Extent of pathologic extracapsular extension and outcomes in patients with nonoropharyngeal head and neck cancer treated with initial surgical resection

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Abstract

BACKGROUND:

Lymph node extracapsular extension (ECE) is a known adverse prognostic factor in head and neck cancer and is an indication for adjuvant chemoradiation (CRT). However, the extent of ECE may provide additional prognostic information in the setting of adjuvant CRT.

METHODS:

This study included 350 patients with oral cavity cancer (72.6%) or bulky/nonfunctional laryngeal cancer (27.4%) who underwent initial surgical resection. Extent of ECE was graded from 0 to 4 based on the scale established by Lewis and colleagues. Multivariable analyses (MVA) were adjusted for primary site, pathologic risk factors, and adjuvant therapy.

RESULTS:

In univariate failure-free survival (FFS) analysis, there was no significant difference in FFS for patients with lymph node-positive disease and no ECE (grade 0) versus patients with ECE grades 1 through 3. However, patients with ECE grade 4 had significantly worse FFS. In MVA for FFS, differences between ECE grades 0 through 3 and grade 4 did not remain significant. In MVA of overall survival, ECE grade 4 was significantly associated with higher risk of death compared with ECE grade 0 (hazard ratio, 0.46; P = .02) and ECE grades 1 through 3 (HR, 0.41; P = .01).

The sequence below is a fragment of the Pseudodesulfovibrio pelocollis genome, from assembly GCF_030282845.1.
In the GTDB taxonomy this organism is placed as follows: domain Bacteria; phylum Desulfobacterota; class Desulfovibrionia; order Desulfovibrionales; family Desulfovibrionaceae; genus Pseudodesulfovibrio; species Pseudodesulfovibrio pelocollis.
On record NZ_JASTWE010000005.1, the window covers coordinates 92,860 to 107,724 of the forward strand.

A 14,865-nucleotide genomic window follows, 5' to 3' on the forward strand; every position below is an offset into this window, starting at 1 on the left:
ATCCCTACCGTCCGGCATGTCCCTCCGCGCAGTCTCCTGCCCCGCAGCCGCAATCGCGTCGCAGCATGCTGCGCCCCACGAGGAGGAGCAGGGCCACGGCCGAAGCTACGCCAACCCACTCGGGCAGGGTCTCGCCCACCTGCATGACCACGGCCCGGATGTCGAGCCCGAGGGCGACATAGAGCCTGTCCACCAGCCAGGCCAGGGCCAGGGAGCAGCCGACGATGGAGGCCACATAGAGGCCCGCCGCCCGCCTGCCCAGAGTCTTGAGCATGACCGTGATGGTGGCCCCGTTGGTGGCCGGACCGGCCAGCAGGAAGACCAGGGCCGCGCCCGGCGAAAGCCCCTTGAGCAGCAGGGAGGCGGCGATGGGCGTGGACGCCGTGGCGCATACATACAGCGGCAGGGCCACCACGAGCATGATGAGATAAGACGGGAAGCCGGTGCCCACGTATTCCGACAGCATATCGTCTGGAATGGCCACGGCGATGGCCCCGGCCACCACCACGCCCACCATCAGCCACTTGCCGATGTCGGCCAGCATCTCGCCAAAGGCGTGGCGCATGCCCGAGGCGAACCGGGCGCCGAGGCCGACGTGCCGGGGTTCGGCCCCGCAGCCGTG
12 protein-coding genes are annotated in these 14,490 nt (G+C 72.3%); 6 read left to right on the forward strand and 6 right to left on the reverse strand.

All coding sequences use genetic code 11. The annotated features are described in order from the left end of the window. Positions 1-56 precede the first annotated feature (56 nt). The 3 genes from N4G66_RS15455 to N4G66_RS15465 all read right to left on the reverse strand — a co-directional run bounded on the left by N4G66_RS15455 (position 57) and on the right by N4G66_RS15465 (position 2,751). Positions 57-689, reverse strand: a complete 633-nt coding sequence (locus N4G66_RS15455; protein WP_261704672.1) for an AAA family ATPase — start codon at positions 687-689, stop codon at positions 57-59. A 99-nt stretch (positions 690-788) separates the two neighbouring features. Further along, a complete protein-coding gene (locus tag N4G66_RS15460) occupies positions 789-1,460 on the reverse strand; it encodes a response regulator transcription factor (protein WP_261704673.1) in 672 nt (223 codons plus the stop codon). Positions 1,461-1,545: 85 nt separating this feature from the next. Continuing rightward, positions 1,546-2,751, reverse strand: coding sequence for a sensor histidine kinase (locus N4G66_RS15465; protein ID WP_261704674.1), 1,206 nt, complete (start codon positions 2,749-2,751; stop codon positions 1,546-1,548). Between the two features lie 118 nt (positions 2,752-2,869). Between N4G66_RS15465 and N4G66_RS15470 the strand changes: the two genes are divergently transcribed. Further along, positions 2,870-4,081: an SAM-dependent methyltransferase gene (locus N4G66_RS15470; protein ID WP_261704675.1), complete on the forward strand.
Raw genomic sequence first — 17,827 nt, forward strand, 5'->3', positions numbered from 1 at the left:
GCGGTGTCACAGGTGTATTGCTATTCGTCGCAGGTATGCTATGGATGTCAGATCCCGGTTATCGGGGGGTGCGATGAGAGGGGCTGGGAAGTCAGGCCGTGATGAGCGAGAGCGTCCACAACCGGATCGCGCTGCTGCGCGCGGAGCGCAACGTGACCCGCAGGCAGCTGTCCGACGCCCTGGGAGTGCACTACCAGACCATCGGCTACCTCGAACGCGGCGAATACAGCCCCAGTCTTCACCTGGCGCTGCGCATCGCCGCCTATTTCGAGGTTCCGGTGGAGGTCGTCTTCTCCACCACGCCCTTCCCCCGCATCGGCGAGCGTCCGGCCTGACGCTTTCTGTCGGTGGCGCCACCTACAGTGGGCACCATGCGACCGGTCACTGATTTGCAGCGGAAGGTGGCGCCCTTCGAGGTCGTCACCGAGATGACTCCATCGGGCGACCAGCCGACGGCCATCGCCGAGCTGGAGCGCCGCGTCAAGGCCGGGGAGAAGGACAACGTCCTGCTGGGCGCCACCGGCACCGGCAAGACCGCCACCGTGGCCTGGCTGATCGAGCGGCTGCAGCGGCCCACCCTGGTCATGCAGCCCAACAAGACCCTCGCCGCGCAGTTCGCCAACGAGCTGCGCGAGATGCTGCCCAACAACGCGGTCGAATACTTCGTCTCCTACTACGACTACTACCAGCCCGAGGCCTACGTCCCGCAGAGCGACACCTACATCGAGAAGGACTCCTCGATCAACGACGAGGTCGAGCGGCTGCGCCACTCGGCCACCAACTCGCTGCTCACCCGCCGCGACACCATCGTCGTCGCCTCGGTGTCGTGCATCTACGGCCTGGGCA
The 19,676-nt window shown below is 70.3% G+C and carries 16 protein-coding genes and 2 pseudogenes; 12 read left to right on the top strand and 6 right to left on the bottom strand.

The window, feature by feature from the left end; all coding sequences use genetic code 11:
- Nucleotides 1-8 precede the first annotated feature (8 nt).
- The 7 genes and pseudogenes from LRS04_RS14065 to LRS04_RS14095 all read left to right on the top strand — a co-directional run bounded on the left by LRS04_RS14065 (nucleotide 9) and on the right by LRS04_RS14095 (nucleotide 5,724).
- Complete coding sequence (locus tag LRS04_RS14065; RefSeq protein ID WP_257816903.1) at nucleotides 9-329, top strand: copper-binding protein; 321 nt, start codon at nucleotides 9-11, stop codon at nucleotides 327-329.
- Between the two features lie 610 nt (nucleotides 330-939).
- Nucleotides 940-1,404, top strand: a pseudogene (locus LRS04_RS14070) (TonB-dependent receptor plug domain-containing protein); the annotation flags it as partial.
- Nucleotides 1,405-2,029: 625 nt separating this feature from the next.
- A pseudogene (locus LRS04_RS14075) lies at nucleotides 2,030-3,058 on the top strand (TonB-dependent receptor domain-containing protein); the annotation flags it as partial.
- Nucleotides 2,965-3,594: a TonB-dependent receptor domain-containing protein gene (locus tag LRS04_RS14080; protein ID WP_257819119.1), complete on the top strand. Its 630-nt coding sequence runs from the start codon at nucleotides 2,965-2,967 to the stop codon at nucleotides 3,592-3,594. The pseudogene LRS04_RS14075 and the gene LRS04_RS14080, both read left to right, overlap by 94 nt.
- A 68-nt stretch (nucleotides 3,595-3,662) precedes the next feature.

CONCLUSIONS:

Dichotomous evaluation of ECE is useful for determining appropriate adjuvant therapy but has limited additional prognostic value in the setting of adjuvant CRT. The detrimental effect of ECE grades 1 through 3 relative to no ECE is effectively mitigated with adjuvant CRT, but ECE grade 4 retains a poorer prognosis despite CRT with regard to overall survival. Patients with ECE grade 4 may be candidates for trials investigating novel methods of adjuvant therapy intensification. Cancer2014;120:1499–1506. © 2014 American Cancer Society.

CONCLUSIONS:

Dichotomous evaluation (present/absent) of lymph node extracapsular extension (ECE) is useful for determining appropriate adjuvant therapy but has limited additional prognostic value in the setting of adjuvant chemoradiation (CRT) for resected head and neck cancer. With regard to overall survival, the detrimental effect of ECE grades 1 through 3 relative to no ECE is effectively mitigated with adjuvant CRT, but ECE grade 4 retains a poorer prognosis despite CRT.

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